This is a delightful story by the host of the Prairie Home Companion, Garrison Keillor.
It's a idealized nostalgic trip back to a time of innocence much like "Lake Wobegon, a place that time forgot."
It is as sweet and understandable as a Norman Rockwell cover or the 4th of July in Ronald Reagan's head.
It is the charm of a small town where the trees on one side of the street touch the tops of the trees on the other side.
It's enjoyable to be transported back to this time and place (if it ever really existed) and Keillor does a fine job taking us there.
Part of the appeal is to be transported to the innocence but unlike a Norman Rockwell painting, Keillor finds humor in the lack of sophistication and friendly ignorance.
The humor is amusing and it also gives us the excuse of detachment for enjoying the guilty pleasure of his sentimentality.
The Life is Beautiful setting of the Tip Top Club is not simply a creation of Keillor's imagination. Within the story we learn how the main players realize it is a myth and not a reality. They screen the calls, put all the calls on a tape delay, and circulate the show's phone number only to those who believe in living on the sunny side of life. Like Keillor himself, Keillor's characters are fabricating a warm view of reality, not simply affirming it.
Another excuse for sloshing around in the pleasure of this sentimentality is that we're able to see what's behind the fabrication. It's self aware. We're in on the joke.
And still another excuse is that Keillor's storytelling is well crafted enough to be legitimate literature. It allows us to still feel superior to Paul Harvey.
I'd like to live in Keillor's neighborhood. It you look out my window at a certain angle, you see pretty leaves in the ground, a picket fence, a beautifully restored Victorian. But before long, the windows will shake with the low frequency boom of rap music coming from cars with trunk mounted speakers that vibrate the entire car making it a giant bass speaker. And around the corner is Express Liquors. And there are abandoned shopping carts on every block.
In the story there are repeated gentle reminders that the upbeat attitude is delusional. Consider the woman who sleeps next to her radio. Even though the radio is turned off, she's sure she sleeps better knowing the radio is there. How are we to feel about that? It's silly-- but we're glad she's found a reason to feel good.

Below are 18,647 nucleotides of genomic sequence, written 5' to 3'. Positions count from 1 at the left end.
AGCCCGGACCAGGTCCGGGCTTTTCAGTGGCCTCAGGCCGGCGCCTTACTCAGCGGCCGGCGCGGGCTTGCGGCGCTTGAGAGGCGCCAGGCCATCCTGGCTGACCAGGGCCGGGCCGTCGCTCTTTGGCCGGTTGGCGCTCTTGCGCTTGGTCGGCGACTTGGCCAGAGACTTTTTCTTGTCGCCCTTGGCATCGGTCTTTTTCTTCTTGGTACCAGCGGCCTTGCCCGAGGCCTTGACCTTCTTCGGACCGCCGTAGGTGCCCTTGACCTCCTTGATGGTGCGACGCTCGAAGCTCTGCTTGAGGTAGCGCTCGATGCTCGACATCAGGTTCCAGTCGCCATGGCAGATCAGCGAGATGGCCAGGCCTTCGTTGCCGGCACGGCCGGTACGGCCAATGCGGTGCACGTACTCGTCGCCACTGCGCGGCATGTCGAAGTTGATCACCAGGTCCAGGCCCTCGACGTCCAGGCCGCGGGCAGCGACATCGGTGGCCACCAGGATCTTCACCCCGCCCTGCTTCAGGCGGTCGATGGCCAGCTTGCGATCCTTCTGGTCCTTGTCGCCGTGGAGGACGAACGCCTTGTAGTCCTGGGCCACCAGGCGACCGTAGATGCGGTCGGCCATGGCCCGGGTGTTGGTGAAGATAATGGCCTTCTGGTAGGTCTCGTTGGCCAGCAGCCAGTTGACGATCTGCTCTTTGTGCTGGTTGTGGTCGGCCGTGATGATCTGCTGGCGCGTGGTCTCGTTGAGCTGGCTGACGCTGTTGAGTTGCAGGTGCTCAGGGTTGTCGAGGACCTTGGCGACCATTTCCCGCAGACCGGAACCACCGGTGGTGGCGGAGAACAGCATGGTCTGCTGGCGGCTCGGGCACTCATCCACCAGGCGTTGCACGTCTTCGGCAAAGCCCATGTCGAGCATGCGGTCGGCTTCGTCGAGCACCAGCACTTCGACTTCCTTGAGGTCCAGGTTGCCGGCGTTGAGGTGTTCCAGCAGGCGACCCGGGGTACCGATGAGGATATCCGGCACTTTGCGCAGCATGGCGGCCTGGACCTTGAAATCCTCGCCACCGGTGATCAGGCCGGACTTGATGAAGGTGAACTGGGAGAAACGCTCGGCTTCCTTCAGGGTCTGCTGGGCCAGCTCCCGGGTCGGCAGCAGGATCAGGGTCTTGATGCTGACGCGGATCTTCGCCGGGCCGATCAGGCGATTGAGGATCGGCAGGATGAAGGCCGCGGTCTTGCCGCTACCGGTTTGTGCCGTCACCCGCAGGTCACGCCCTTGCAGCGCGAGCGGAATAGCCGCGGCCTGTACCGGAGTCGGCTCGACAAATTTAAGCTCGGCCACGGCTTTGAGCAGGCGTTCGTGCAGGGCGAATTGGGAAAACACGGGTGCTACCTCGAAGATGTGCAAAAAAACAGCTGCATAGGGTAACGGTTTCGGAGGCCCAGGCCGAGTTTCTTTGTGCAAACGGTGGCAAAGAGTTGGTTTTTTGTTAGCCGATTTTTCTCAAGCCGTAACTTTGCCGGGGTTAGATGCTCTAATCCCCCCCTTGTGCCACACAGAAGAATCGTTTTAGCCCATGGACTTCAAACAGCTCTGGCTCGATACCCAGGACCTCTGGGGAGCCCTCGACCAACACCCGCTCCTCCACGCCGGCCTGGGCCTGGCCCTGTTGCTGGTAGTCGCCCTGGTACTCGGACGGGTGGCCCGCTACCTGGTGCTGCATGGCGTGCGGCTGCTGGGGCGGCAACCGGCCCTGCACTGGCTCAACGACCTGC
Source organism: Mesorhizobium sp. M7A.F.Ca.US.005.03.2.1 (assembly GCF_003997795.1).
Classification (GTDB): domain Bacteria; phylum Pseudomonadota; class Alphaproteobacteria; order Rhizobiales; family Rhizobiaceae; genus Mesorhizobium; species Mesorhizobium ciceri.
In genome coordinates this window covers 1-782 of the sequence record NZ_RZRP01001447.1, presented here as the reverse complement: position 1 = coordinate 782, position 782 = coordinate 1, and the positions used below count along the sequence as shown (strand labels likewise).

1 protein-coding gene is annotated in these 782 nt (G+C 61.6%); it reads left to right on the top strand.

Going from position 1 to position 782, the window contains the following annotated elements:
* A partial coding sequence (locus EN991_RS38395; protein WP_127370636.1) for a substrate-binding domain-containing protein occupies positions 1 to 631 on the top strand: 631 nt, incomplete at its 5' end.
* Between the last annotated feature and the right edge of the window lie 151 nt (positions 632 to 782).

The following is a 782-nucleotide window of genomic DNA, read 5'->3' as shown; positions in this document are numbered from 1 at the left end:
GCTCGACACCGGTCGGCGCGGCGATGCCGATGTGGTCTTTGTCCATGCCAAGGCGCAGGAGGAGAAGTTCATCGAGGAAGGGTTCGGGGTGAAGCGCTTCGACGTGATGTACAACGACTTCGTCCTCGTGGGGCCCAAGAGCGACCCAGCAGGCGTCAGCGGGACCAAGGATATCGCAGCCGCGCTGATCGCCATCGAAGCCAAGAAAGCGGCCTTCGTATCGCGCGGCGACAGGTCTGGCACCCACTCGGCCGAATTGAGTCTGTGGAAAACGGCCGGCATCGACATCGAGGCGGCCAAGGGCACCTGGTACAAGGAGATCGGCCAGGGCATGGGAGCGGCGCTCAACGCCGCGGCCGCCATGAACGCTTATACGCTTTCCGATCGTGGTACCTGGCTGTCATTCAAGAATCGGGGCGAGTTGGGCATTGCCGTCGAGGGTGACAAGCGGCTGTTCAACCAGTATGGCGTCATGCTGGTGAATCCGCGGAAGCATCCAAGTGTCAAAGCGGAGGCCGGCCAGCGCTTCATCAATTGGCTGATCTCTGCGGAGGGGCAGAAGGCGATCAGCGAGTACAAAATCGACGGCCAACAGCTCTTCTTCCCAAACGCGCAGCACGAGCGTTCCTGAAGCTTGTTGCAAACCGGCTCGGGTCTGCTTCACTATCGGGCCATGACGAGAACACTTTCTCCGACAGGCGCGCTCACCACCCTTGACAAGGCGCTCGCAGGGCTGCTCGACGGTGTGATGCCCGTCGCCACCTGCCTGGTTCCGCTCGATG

Are these Tip Top Club members really sweet and upbeat by nature or are they just this way when in a conservative, well - defined setting insulated from the real world? When Bud retires and leaves the program, the rules change a little, and the listeners change from being kindly grandparents to mean-spirited, crochety conservatives.
Keillor moves from having the listeners be sweet to a delusional to mean.
We see how eventually how the kindly listeners did so much talking and so little listening that Bud seemed to fade away. Bud said so little that Harlan called him a ghost.
The story lays bare the contradiction of conservatives. They are full of love, but love for those within their small circle. Good at appreciating small blessings and the simple elements of life, but intolerant of new things and change. Bud wanted to chat. Wayne wanted to communicate. They ran Wayne right out of the business.
For the conservative myth to flourish, you have to keep your world small so that your community is the size of a club, surround yourself with people just like you so there's no cause for conflict, and freeze time so you'll constantly be reassured by familiarity. You do that and your world can be warm, friendly, beautiful, simple and secure.
But though Bud helped create this artificial world, he couldn't remain in it. In reality, time forces change. Radio hosts grow old and retire.
If time could stand still we'd all be conservatives and it would all be rather pleasant.
Keillor has the wonderful ability of making quirky characters seem real. All of his characters, quirky and loveable or modern and aloof, all have the same vulnerabilities. If we take a look at ourselves, we're sure to fit in.